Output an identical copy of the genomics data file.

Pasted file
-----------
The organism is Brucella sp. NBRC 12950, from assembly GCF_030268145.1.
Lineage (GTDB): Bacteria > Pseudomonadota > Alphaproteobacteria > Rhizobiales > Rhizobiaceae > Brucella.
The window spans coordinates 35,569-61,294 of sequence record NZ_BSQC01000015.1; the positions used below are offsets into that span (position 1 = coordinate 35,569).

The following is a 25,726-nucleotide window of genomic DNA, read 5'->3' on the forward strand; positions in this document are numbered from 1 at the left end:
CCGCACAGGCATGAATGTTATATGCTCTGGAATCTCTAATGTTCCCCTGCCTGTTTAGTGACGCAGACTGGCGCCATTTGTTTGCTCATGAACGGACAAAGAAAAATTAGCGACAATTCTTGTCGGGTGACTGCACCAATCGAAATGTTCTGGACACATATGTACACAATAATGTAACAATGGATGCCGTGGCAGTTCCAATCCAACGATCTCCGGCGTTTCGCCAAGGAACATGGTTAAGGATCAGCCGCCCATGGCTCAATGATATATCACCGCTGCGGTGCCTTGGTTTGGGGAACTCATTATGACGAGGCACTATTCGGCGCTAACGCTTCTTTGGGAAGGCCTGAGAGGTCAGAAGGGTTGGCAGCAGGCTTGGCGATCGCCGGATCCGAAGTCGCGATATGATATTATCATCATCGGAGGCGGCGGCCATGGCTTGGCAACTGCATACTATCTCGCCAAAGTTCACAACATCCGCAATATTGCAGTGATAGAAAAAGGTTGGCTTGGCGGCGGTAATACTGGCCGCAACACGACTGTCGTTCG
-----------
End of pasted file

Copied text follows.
The organism is Brucella sp. NBRC 12950, from assembly GCF_030268145.1.
Lineage (GTDB): Bacteria > Pseudomonadota > Alphaproteobacteria > Rhizobiales > Rhizobiaceae > Brucella.
The window spans coordinates 35,569-61,294 of sequence record NZ_BSQC01000015.1; the positions used below are offsets into that span (position 1 = coordinate 35,569).

The following is a 25,726-nucleotide window of genomic DNA, read 5'->3' on the forward strand; positions in this document are numbered from 1 at the left end:
CCGCACAGGCATGAATGTTATATGCTCTGGAATCTCTAATGTTCCCCTGCCTGTTTAGTGACGCAGACTGGCGCCATTTGTTTGCTCATGAACGGACAAAGAAAAATTAGCGACAATTCTTGTCGGGTGACTGCACCAATCGAAATGTTCTGGACACATATGTACACAATAATGTAACAATGGATGCCGTGGCAGTTCCAATCCAACGATCTCCGGCGTTTCGCCAAGGAACATGGTTAAGGATCAGCCGCCCATGGCTCAATGATATATCACCGCTGCGGTGCCTTGGTTTGGGGAACTCATTATGACGAGGCACTATTCGGCGCTAACGCTTCTTTGGGAAGGCCTGAGAGGTCAGAAGGGTTGGCAGCAGGCTTGGCGATCGCCGGATCCGAAGTCGCGATATGATATTATCATCATCGGAGGCGGCGGCCATGGCTTGGCAACTGCATACTATCTCGCCAAAGTTCACAACATCCGCAATATTGCAGTGATAGAAAAAGGTTGGCTTGGCGGCGGTAATACTGGCCGCAACACGACTGTCGTTCG